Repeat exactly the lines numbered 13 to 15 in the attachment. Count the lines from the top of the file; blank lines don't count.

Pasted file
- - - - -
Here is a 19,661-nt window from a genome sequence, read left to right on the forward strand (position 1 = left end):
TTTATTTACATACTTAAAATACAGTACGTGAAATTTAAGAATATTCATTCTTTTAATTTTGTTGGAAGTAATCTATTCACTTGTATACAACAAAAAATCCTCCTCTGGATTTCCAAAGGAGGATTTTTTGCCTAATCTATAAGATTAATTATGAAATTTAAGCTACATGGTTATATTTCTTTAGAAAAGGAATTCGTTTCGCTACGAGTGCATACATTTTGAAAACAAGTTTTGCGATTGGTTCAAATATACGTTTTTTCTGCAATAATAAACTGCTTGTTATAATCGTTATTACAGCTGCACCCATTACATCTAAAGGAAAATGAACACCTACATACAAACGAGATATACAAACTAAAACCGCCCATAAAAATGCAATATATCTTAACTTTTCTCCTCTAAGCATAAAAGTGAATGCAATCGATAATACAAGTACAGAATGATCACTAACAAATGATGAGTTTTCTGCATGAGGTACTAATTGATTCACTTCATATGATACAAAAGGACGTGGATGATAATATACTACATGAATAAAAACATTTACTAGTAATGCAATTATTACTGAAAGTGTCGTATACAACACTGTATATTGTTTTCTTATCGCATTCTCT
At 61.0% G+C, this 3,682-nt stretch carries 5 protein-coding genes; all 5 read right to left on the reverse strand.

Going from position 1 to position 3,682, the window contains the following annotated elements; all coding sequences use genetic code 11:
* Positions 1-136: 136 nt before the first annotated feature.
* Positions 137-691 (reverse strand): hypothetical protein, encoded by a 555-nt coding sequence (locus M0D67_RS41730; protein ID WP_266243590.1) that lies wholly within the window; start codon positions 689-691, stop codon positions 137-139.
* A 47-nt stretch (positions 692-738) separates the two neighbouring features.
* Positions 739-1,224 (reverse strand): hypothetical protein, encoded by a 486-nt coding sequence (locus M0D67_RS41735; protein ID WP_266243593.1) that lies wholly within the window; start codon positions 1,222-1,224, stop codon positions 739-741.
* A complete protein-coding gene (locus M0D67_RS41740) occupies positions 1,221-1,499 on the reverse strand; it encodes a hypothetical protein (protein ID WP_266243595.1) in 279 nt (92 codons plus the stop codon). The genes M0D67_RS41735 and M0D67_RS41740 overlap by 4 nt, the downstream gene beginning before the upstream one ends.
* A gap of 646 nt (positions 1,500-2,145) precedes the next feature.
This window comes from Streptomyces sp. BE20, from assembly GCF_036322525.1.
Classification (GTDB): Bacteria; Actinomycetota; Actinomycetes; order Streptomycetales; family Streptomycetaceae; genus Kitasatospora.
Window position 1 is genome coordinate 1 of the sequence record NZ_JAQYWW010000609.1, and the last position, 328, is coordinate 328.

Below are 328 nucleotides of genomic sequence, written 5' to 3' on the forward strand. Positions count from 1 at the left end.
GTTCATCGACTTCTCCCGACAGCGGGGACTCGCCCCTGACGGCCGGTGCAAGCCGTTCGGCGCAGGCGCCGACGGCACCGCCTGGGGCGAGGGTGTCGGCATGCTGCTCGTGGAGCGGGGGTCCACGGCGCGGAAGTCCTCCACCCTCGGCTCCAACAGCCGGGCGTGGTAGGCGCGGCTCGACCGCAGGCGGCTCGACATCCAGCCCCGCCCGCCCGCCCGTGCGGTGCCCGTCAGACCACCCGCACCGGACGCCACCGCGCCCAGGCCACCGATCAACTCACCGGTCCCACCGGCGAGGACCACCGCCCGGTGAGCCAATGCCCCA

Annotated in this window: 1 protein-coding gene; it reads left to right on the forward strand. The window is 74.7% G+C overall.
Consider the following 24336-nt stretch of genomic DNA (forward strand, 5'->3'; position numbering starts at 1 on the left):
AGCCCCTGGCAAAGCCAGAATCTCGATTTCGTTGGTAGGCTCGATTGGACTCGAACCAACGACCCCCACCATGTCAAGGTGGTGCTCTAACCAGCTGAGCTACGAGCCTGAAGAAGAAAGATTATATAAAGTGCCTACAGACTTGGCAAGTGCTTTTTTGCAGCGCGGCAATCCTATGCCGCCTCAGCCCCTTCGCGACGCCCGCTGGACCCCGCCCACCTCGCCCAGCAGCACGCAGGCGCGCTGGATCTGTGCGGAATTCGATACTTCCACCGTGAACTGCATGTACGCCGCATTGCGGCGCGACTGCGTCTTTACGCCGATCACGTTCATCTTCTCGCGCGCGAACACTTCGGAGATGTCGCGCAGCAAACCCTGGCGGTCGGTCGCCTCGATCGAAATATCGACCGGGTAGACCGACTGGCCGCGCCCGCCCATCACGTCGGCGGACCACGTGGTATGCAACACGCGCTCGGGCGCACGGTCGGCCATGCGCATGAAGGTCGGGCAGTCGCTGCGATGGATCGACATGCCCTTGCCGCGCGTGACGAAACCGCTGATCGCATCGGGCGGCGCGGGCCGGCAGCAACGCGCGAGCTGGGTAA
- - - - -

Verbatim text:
Window position 1 is genome coordinate 1 of the sequence record NZ_JAQYWW010000609.1, and the last position, 328, is coordinate 328.

Below are 328 nucleotides of genomic sequence, written 5' to 3' on the forward strand. Positions count from 1 at the left end.
GTTCATCGACTTCTCCCGACAGCGGGGACTCGCCCCTGACGGCCGGTGCAAGCCGTTCGGCGCAGGCGCCGACGGCACCGCCTGGGGCGAGGGTGTCGGCATGCTGCTCGTGGAGCGGGGGTCCACGGCGCGGAAGTCCTCCACCCTCGGCTCCAACAGCCGGGCGTGGTAGGCGCGGCTCGACCGCAGGCGGCTCGACATCCAGCCCCGCCCGCCCGCCCGTGCGGTGCCCGTCAGACCACCCGCACCGGACGCCACCGCGCCCAGGCCACCGATCAACTCACCGGTCCCACCGGCGAGGACCACCGCCCGGTGAGCCAATGCCCCA